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Published: July 24th 2019
Vilcabamba was strangely empty in mid-July. It felt like the whole town - the hostels, taxis, and even the trails - were waiting for more tourists to show to enjoy the dry season while other parts of the country were cold and wet. After reading about its growing popularity in old guide books and websites, I expected it to be peaking by 2019, but people I asked said that tourism has abated and land prices are actually dropping.
That was fine by me, since we felt like we had the area to ourselves. Other than hiking the impressive and varied series of trails, most of which are strung together to include dirt roads and drainage ditches, there wasn't much else to do but try out the few restaurants that were actually open and watch the expats in the town square - a strange blend of hippies drawn there by psychedelic cacti, and retirees, who probably wouldn't admit they came to drink from the proverbial fountain of youth the town is known for.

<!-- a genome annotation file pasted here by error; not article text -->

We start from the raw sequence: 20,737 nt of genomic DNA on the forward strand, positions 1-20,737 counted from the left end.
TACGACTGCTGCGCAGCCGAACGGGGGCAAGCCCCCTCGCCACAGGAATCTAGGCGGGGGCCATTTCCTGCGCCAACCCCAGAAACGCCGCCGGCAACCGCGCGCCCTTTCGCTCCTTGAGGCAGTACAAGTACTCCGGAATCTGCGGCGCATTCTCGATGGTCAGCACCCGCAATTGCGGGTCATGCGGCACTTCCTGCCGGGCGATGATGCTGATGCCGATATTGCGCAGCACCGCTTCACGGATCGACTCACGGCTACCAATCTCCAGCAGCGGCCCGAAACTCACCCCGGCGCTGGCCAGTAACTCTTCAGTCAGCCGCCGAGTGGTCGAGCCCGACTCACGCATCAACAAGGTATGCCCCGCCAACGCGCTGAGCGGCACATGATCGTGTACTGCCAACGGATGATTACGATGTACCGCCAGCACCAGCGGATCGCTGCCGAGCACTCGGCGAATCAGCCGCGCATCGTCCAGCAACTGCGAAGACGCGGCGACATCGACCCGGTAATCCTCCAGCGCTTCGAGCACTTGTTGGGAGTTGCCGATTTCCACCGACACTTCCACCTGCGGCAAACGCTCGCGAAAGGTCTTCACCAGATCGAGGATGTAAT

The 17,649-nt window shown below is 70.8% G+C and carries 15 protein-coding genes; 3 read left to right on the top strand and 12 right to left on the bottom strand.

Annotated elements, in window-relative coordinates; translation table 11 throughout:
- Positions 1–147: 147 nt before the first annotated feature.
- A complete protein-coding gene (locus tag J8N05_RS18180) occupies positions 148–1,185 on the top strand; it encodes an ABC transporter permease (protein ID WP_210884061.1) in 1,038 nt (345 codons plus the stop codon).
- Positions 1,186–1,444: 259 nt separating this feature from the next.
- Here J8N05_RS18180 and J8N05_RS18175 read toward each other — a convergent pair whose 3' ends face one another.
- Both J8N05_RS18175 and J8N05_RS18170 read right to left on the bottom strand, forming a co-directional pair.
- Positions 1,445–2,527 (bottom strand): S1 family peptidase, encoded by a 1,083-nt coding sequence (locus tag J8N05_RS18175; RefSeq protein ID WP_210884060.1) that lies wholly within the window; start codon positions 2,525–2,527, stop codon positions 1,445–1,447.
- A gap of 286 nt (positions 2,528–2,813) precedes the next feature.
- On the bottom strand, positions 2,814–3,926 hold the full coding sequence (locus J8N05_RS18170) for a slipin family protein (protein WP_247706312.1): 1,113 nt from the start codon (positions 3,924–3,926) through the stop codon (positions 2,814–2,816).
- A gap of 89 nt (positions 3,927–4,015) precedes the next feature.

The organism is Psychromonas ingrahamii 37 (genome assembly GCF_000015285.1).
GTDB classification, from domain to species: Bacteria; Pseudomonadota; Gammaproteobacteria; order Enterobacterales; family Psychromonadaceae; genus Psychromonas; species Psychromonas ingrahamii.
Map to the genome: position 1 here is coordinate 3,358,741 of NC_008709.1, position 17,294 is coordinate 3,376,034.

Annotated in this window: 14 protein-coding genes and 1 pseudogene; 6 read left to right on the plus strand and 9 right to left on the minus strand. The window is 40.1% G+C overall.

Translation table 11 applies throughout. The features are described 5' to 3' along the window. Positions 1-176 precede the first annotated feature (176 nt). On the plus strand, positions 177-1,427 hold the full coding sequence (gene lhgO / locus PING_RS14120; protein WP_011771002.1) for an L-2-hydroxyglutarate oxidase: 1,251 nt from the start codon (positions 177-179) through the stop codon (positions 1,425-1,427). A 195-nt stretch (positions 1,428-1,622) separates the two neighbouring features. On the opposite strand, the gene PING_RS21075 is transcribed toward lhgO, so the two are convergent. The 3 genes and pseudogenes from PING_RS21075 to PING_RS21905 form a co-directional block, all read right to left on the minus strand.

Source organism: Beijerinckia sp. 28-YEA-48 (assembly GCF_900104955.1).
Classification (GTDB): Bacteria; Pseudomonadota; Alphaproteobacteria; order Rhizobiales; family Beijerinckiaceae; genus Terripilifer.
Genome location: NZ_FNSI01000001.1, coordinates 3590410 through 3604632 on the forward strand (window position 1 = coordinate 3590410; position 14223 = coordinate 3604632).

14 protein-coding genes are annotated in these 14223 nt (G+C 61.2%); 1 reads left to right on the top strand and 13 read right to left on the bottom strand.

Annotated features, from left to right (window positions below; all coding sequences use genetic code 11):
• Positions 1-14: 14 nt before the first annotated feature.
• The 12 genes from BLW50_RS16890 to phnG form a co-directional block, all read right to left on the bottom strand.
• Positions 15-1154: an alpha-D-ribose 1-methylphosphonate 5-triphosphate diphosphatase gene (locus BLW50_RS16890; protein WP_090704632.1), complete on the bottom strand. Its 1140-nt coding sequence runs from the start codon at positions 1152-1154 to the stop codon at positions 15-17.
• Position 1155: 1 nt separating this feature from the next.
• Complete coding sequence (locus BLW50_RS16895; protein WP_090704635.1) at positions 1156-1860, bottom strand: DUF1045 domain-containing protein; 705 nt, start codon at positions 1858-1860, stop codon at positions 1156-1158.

Hostería Izhcayluma is quite the operation (Germans) and was the perfect base for us. It caters to budget travellers with its dorms, free yoga, and cheap transport
I first noticed the man in black from a distance and kept looking back to see if he was following us. He was running and eventually caught up to us. It turned out that he was an old man with one eye and very few teeth, and he just wanted to tell us the names of the towns and hills. I should have asked for a better picture with him.
to and from Cuenca, but also has private cabins, a full spa ($22 for a 75-minute massage!), and beautifully manicured grounds. They provide trail maps and have posted most of the blazes and trail signs in the area.
The ridges are very narrow, which makes the montañitas striking, but some of the trails were too sketchy for me, especially with the gusty winds.
The photos tell the rest of the story - there are a few more below.
Tot: 0.532s; Tpl: 0.018s; cc: 22; qc: 67; dbt: 0.0181s; 1; m:saturn w:www (188.8.131.52); sld: 1;
; mem: 1.4mb